I am blessed with lots of time for knitting and I do not mind knitting in public. One of the problems with knitting in public is that I make a lot of mistakes and lose track of where I am in the pattern and spend a lot of time ripping back.
My response is often to take a deep breath and rip out the mistake and re-knit it. Yesterday, however, as I ripped out the same leaf in the Cedar leaf shawlette, for the fifth time (after having successfully completed 10 leaves) I realized this might not be the ideal project for knitting in public. Another reason might have been because I had made mistakes so often that my deep breathing was becoming strangled breathing and my mumbling was starting to be a little louder and therefore becoming a distraction to everyone around me.
Today I have chosen a different project, hopefully to break the mistake train I am on and also to get a handle on this long languishing project, and because hopefully it will prove to be more conducive to knitting in public.
As you may imagine a project with that many adjustments was also not the ideal project. So I will list the characteristics of an appropriate public knitting project for me (feel free to make a list of your own which will definitely differ from my list):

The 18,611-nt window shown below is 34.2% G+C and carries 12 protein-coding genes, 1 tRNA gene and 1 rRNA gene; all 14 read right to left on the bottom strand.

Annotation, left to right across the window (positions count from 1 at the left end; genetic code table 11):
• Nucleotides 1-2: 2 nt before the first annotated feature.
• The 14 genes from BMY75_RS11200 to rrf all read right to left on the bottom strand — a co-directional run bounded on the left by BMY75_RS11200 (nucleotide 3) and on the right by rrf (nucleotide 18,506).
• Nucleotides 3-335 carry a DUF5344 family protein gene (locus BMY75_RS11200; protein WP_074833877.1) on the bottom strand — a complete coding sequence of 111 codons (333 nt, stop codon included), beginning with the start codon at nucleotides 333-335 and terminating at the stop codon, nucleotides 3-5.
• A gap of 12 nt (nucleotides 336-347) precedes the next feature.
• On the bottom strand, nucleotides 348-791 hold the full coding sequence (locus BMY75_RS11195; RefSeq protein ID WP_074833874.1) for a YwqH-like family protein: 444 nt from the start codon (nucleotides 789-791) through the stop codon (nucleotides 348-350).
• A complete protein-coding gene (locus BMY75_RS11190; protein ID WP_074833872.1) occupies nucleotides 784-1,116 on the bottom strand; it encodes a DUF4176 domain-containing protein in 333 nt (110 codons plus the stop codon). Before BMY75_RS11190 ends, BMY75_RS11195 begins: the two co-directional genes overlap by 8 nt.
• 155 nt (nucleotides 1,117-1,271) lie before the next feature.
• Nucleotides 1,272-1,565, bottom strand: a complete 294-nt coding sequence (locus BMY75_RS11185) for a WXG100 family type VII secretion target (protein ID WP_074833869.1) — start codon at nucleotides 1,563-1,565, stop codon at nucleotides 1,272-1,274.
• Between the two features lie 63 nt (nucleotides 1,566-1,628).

1. Lots of stockinette or stocking stitch or even better garter stitch
2. If not stockinette or stocking stitch then a stitch that you can glance at and see what is next.
3. Not white (white or light colors tend to get very dirty even when you don't drag them through the mud)
4. Small enough to carry with you without dragging on the ground
5. Not too many colors
6. Lots of stockinette or stocking stitch or even better garter stitch
7. No pattern repeat longer than four rows
8. Lots of stockinette or stocking stitch or even better garter stitch
Knitting in public, for me at least, is not the time to start a lace pattern, or a complex knit, purl, cable pattern, or a multi-color pattern. It is a time where the knitting is less important than what is going on around you and a time to keep your hands busy, but not distract the non-knitters in the room. And to remember if you do make a mistake and have to rip it out, it is just more knitting, not a punishment.